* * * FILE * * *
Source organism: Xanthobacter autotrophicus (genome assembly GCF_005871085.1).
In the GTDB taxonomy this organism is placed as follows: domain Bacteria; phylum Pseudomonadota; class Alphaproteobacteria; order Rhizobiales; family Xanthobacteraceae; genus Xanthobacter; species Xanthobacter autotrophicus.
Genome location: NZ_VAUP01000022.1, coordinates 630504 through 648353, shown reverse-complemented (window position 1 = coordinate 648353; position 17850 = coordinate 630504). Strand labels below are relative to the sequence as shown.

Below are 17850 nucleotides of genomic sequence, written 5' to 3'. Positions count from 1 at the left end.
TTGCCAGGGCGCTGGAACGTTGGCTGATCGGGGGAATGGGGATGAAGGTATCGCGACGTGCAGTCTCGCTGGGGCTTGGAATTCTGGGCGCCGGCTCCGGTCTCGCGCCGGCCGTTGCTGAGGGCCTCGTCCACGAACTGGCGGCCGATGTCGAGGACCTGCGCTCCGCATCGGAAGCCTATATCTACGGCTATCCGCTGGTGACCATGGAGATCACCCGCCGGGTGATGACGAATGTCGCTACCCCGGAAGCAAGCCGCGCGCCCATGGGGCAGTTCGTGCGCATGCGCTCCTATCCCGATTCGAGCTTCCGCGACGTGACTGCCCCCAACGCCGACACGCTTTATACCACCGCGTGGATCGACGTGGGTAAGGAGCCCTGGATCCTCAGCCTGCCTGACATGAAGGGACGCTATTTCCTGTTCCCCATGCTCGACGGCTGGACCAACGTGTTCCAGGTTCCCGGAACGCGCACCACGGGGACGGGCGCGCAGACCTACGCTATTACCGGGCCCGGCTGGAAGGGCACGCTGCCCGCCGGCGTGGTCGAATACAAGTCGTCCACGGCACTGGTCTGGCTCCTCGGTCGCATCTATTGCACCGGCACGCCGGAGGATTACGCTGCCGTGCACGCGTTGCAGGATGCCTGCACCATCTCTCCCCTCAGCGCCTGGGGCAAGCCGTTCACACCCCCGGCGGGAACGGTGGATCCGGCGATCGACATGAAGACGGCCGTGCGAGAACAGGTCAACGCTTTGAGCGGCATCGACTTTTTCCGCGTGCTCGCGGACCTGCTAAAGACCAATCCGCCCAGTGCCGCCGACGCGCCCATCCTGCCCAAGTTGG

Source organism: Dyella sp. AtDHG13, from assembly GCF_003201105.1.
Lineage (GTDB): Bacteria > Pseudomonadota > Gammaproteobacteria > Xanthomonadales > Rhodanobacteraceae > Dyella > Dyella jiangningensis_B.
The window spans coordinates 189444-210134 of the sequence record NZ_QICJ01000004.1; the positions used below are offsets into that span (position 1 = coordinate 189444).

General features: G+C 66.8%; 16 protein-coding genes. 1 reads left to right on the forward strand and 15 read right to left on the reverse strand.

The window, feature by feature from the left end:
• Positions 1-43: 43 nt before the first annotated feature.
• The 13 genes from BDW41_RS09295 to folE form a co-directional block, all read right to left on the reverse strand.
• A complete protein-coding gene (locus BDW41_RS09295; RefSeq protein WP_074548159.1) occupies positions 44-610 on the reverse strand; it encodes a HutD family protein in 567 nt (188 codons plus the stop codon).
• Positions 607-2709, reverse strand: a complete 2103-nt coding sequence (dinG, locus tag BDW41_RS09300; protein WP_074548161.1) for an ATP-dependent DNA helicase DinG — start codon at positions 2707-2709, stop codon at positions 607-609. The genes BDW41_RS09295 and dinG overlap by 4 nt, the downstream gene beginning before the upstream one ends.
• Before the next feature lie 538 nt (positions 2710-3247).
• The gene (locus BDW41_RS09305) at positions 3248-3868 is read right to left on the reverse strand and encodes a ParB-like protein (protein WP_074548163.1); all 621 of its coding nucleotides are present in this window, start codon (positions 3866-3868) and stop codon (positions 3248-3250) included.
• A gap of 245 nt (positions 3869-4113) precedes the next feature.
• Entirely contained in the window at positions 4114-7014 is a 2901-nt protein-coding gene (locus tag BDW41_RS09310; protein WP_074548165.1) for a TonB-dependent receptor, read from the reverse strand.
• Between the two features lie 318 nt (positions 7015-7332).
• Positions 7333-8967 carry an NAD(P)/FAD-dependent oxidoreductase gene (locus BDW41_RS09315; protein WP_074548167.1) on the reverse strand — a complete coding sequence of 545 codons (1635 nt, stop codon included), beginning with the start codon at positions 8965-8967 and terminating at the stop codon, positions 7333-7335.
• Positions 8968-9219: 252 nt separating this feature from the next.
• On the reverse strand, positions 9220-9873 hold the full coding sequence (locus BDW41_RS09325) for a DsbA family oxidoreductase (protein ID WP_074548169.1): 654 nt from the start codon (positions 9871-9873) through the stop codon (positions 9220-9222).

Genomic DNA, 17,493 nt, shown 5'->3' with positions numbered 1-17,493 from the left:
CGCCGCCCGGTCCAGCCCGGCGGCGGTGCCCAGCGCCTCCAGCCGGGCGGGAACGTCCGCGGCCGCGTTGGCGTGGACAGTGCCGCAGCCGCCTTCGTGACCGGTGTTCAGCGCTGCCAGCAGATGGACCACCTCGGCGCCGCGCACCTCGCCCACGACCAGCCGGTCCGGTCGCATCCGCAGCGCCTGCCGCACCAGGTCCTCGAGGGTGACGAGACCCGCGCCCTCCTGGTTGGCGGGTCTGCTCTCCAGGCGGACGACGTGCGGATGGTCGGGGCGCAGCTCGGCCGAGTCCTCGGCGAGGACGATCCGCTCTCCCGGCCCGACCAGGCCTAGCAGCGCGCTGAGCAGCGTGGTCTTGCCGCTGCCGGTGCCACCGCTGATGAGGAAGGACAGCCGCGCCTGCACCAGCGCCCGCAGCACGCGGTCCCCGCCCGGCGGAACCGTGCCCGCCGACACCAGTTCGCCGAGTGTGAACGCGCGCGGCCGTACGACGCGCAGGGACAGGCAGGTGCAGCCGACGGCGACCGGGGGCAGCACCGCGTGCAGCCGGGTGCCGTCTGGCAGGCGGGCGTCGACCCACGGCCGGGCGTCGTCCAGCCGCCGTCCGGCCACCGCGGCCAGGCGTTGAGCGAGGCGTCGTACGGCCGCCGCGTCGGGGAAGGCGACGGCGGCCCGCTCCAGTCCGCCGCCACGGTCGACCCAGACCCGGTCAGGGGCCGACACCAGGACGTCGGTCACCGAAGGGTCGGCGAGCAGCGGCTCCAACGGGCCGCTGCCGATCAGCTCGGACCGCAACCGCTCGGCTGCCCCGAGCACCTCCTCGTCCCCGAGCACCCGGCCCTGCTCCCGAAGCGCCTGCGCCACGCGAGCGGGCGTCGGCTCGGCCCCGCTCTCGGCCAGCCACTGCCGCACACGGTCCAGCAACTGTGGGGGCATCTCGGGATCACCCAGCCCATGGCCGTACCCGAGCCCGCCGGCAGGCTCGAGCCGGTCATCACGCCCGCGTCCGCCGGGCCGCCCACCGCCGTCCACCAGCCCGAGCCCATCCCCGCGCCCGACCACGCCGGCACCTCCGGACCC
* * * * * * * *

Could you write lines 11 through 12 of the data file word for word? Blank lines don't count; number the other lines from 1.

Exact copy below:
• Positions 1-43: 43 nt before the first annotated feature.
• The 13 genes from BDW41_RS09295 to folE form a co-directional block, all read right to left on the reverse strand.